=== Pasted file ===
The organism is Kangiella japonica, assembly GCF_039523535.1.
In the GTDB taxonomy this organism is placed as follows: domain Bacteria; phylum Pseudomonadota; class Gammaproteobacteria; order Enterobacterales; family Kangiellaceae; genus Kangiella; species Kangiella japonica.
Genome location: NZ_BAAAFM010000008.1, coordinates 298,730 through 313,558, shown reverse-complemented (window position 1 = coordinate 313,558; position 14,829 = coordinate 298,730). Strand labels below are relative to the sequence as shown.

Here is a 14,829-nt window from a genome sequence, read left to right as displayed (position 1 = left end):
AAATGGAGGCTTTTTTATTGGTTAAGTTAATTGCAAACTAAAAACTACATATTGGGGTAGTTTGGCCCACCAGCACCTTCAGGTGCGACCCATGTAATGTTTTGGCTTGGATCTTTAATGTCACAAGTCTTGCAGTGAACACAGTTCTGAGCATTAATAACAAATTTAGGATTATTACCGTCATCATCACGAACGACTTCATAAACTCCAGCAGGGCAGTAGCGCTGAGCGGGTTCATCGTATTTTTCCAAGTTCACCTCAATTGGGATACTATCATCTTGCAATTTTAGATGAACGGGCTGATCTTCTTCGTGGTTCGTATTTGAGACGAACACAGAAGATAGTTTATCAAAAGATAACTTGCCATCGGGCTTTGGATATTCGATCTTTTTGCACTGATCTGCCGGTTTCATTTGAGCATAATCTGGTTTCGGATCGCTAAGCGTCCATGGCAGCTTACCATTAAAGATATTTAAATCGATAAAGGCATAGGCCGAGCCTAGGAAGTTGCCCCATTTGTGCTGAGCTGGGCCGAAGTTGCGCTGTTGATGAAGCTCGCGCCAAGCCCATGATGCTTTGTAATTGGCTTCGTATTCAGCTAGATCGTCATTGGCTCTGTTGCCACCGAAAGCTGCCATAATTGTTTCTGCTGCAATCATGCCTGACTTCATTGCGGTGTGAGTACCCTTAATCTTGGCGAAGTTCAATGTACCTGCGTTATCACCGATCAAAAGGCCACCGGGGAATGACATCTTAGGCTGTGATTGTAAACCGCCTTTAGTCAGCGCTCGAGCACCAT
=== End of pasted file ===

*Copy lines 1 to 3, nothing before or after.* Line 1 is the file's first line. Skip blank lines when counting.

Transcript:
The organism is Kangiella japonica, assembly GCF_039523535.1.
In the GTDB taxonomy this organism is placed as follows: domain Bacteria; phylum Pseudomonadota; class Gammaproteobacteria; order Enterobacterales; family Kangiellaceae; genus Kangiella; species Kangiella japonica.
Genome location: NZ_BAAAFM010000008.1, coordinates 298,730 through 313,558, shown reverse-complemented (window position 1 = coordinate 313,558; position 14,829 = coordinate 298,730). Strand labels below are relative to the sequence as shown.